Sun Flour Bagel will celebrate their four year anniversary in June, and I'm kicking myself for missing their first 3.5 years. Besides the regular bagel shop offerings, they have Japanese pastries on Wednesday, Saturday and Sunday. The rush starts at 11am, and they usually sell out by noon. So if you want to get your hands on some of these goodies, get there early!
Sun Flour Bagel has a loyal Japanese clientele for the pastries, and a loyal American clientele for the bagels, but the owner, Mr. Numata, is looking to bridge the gap, and get more Americans to try the Japanese pastries. And so they should, for these are delicious, and most likely different from anything you've ever tasted.
I asked about the bread, and what makes it special. Mr. Numata told me (with help from his employee Sayoko as translator) that the Japanese have the perception that good = soft, and hard = bad. He had me squeeze a loaf of his bread – this is definitely not Wonderbread, people. It’s pillowy and squishy and airy, the softest, lightest bread I’ve ever seen. Mr. Numata said that he doesn’t know how to make the typical “hard” American bread, but that it did take him some time to get the recipe right for his Japanese bread, due to the ingredients available here. He said a lot of the texture has to do with the water – American water is hard (i.e. full of minerals), while Japanese water is soft – and also that the flour must be high in gluten to get the proper texture.
All the sweet buns (or pan, which means bread in Japanese) are made with this bread dough, are sweet but not too sweet, and are stuffed with various fillings. Japanese pastries are typically much less sweet than American baked goods, but Mr. Numata adds a little more sugar than is traditional to his pastries, to better fit the American palate. I tried the green tea cream and red bean pan, and the custard cream pan. Both were delicious.
Green Tea (Matcha) and Red Bean (Adzuki) Pan
Custard Cream Pan
I also sampled the croquette pan, consisting of potato and vegetable croquettes, rolled in breadcrumbs and fried, and tucked into a bun with cabbage. The bread crumbs for the croquettes are made from the loaves of Japanese bread, grated while still fresh. Sayoko told me that the crumbs don’t work as well if they’re dried or flaked very small, because they absorb too much oil when fried.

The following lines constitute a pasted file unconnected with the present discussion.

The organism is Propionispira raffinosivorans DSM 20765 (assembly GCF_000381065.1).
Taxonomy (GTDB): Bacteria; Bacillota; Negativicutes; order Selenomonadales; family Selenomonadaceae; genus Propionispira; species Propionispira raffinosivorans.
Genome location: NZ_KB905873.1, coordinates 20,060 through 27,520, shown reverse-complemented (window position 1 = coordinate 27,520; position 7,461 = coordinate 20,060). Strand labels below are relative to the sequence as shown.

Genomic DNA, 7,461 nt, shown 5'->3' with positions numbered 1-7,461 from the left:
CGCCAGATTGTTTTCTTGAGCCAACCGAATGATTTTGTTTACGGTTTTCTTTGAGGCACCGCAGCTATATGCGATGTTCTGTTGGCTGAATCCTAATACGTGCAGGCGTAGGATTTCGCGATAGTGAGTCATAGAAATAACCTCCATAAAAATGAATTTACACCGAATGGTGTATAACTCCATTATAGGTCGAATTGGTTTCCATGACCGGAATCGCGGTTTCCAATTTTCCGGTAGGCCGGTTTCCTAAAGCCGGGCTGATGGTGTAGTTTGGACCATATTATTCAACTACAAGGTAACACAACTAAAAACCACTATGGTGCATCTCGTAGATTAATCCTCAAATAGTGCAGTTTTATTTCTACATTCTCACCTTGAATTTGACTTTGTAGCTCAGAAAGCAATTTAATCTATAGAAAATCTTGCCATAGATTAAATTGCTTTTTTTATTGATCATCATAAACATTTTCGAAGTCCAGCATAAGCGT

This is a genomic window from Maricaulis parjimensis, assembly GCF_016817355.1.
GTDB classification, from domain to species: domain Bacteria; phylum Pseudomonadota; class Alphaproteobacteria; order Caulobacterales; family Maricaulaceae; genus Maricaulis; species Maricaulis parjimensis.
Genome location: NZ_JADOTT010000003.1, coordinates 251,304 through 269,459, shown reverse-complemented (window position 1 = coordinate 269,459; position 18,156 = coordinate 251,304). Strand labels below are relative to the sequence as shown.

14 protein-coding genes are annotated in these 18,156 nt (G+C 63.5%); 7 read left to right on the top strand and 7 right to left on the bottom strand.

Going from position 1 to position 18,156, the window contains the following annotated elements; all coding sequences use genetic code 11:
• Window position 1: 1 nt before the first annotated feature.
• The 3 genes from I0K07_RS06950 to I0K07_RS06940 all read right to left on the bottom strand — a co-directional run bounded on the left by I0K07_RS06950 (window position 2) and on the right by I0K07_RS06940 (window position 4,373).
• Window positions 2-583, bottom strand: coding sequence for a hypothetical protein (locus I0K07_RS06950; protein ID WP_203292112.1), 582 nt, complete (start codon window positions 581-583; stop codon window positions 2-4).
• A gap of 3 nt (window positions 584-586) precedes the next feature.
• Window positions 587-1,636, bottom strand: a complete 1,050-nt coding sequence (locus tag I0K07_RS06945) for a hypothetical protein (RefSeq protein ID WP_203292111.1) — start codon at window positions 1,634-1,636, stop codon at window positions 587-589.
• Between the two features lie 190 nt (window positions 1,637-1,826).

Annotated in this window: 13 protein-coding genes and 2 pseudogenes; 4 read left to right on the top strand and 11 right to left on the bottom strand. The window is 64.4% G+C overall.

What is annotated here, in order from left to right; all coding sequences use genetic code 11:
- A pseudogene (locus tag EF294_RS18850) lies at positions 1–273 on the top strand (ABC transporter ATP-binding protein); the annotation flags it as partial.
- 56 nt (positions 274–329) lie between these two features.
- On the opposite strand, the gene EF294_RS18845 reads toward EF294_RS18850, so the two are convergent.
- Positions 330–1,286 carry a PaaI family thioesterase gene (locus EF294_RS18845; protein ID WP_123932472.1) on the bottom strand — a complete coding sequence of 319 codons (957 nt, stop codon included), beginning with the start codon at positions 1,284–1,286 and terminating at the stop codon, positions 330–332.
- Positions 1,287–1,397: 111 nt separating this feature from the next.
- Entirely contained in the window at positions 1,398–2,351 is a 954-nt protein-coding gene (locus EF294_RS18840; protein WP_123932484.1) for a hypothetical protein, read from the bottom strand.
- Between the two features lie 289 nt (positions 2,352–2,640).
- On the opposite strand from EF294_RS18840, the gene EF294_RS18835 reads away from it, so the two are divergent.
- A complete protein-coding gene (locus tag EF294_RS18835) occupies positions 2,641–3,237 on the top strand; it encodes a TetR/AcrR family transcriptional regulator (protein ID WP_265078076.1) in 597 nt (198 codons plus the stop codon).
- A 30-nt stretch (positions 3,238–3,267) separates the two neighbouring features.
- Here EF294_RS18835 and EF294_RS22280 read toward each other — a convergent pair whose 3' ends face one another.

But my favorite hands down has to be the curry pan– a light bread shell, filled with a mildly spicy curry (don’t think Indian curry, folks, this is Japanese all the way), and fried until golden. Fried, but not greasy in the slightest. And they reheat very well in a 350 degree oven. So stock up if you can.
Also on offer is the yakisoba pan - yakisoba and cabbage in a bun, topped with shredded pickled ginger.
And for more sweets, try a melon pan or a red bean pan. I didn't taste either one, but a coworker said "that's some good stuff".
Red Bean (Adzuki) Pan
There's also the cream cheese French toast pan, made from the thickly sliced bread, with a layer of jam in the middle.
Cream cheese French toast
And finally, the sausage cheese pan, which made me think of a grown-up version of pigs in a blanket.
Sausage Cheese Pan
All of the pastries run from $1.75 to $2.80 - a better deal cannot be found in La Costa!
There are sandwiches available, including the special tonkatsu sandwich, which isn’t on the menu, and is made to order. Call it on the “secret menu”, if you wish.
And, just to prove to you all that they serve typical bagel shop goodies, here are some menu shots:
Bottom line: If you find yourself in Carlsbad, stop by Sun Flour Bagel. Whether you get a bagel or a pastry, it's money well spent, and your taste buds will thank you.
Note: I was not compensated monetarily for this review; however, all the goods in the pictures were provided to me free of charge by Sun Flour Bagel (and subsequently shared with my happy and grateful coworkers).